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Claire Cottingham
Claire has worked in motorsport for much of her career, covering a broad mix of championships including Formula One, Formula E, the BTCC, British...

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107 comments on “Why Hamilton isn’t the only driver questioning the FIA’s jewellery clampdown”

  1. Each and every one of these drivers is free not to compete in an FIA-sanctioned series if they find it beyond their means to comply with the standards set out in the FIA’s Internation Sporting Code.

    1. *International

    2. Well aren’t you just Mr. High-and-Mighty

    3. Indeed and Hamilton has said he’s prepared to be banned for it so what is the problem.

    4. Well if that’s the case and the rules must be strictly followed then I look forward to Hamilton being crowned 8 times world champion and Verstappen stripped of his title, since the race director completely usurped the correct procedures.

      1. In that case Hamilton must be stripped of a most of his titles since he doesn’t follow the rules for quite a while now.

      2. Noframingplease (@)
        12th May 2022, 18:50

        @davidhunter13 I gues you follow F1 from british media? Otherwise you should have known the 2021 season was more than the last race. And in those other 20 races there where plenty occasions where ‘your GOAT’ did some driving which was not according ‘the rules’. Let’s begin with race 1 of 2021 when he crossed 29 time the tracklimit…..

        1. In case you forgot: Last season WDC was decided / manipulated in the last race.

          1. Noframingplease (@)
            12th May 2022, 22:10

            @romtrain Exactly, cuze when sir L had nicely followed his line in silverstone just like he did with leclerc and when the fia wasn’t so eager to listen to Toto’s stakeholdermanagement (read: changing the rules during the season) the last race wouldn’t have such an impact. If that last race was manipulated, like his fans like to talk about, how big was the manipulation of MB during the whole season? I’don’t expect any normal answer as your british bias is so big. I repeat, 29 times an advantage by crossing the tracklimit. I didn’t hear GB shouting ‘rules must be obeyed’ then, like we hear them the last 15 months. race 1….20 to go…Do you follow? Or has that ‘manipulation’ been growing more like an obsession?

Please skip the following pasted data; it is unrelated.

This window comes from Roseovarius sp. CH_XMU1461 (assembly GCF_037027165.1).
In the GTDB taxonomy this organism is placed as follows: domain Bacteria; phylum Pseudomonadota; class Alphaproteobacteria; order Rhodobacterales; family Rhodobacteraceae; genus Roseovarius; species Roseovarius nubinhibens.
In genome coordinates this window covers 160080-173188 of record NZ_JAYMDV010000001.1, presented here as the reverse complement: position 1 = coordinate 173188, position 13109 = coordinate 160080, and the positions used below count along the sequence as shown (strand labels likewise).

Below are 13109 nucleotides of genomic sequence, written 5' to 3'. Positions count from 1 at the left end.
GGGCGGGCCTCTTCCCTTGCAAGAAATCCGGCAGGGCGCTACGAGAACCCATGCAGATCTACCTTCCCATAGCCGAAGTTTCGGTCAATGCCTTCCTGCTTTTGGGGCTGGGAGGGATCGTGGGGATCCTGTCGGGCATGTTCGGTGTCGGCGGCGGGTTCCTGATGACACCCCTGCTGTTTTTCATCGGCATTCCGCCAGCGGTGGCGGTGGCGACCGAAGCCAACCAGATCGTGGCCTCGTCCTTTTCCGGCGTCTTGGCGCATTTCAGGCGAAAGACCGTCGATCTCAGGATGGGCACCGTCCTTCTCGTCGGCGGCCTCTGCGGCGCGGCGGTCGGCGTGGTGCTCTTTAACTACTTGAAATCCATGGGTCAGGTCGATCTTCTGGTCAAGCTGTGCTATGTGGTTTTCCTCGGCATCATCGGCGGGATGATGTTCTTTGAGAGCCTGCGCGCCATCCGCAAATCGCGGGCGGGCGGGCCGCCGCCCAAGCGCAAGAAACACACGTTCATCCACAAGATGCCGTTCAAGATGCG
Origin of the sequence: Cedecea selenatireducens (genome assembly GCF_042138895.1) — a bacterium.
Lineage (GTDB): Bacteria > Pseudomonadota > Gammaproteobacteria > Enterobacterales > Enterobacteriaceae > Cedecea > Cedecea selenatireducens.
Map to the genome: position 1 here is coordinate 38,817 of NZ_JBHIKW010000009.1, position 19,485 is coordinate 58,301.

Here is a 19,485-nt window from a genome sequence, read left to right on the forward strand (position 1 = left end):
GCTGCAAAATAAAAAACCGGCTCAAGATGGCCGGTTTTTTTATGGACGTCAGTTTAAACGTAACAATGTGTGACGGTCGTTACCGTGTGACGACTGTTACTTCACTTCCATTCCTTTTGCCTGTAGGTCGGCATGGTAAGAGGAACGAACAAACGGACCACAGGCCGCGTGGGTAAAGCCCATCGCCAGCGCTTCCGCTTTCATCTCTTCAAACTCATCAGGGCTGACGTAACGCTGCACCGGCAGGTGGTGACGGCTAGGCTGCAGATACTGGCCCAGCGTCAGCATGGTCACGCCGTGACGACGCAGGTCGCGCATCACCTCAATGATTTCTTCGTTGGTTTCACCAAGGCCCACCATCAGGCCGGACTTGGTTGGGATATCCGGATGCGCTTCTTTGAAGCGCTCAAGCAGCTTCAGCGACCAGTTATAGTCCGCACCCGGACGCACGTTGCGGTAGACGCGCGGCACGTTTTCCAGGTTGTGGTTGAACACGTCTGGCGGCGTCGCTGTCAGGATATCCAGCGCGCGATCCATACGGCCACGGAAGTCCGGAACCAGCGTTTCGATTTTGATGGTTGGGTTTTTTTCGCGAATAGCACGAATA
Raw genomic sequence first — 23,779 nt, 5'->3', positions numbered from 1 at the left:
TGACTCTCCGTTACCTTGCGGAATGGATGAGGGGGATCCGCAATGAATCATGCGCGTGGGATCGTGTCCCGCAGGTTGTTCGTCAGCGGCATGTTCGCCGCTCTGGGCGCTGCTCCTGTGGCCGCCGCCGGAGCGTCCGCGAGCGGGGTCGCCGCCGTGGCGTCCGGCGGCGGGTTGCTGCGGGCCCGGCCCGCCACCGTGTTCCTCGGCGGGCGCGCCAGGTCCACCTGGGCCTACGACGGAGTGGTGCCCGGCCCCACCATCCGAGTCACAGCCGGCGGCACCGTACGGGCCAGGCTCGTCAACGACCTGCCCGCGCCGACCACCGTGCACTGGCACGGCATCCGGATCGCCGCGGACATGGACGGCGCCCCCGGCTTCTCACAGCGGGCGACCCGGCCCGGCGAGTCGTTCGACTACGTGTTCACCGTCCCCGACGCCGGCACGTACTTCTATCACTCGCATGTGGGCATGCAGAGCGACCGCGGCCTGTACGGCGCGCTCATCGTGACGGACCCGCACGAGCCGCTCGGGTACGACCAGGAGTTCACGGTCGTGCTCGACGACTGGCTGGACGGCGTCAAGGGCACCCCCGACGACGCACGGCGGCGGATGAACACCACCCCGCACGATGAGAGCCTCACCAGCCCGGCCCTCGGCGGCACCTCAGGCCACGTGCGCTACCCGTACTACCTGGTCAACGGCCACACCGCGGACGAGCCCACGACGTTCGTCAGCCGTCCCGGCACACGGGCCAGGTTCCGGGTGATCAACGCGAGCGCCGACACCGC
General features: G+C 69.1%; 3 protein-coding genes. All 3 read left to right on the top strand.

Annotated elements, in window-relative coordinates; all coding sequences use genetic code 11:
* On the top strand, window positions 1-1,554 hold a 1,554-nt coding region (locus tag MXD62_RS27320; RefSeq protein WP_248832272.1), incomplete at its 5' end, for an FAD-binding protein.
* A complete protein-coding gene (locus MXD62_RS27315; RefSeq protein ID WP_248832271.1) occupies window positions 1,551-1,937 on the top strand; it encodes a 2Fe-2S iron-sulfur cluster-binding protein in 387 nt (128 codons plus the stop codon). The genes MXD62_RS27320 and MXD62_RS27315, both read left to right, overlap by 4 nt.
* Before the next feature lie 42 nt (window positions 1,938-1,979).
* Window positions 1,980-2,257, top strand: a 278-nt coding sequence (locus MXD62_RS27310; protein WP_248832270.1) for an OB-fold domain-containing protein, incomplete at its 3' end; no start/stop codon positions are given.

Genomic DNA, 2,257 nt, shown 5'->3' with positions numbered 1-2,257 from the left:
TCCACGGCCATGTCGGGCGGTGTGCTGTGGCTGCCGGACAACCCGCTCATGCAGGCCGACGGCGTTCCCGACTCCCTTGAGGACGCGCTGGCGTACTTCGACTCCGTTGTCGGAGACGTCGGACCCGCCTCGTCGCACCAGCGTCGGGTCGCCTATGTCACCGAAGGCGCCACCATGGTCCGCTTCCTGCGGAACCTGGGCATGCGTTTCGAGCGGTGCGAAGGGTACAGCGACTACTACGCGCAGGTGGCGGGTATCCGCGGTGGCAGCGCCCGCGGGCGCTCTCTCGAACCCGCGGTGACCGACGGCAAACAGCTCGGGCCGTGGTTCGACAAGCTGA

2. Absolutely agree with noframing, you can call us anti-hamilton as much as you like, but here’s the main point you guys are leaving out: the championship is made up of 20 + races, and if you want to dig into what was done wrong in abu dhabi, you can also dig into what was done wrong in spa, imola, baku, hungary, bahrain, silverstone as some examples.

          3. Spa: someone was gifted a racewin and many points, although there was no race.
            Imola: I honestly dont remember
            Baku: VER got bad luck blowing up his tire, HAM got bad luck with some brake-setting
            Hungary: Crashs at start happen sometimes, nothing special here.
            Bahrain: Handling of track limits changed throughout the race
            Silverstone: racing incident
            Monza: Verstappen took out Ham on purpose without proper penalty
            Brazil: Verstappen tried to take out Ham and again got no proper penalty
            Jeddah: Verstappen brake-tested Ham and again got no proper penalty
            Abu Dhabi: Verstappen got gifted the win of race and WDC by the RD not following the rules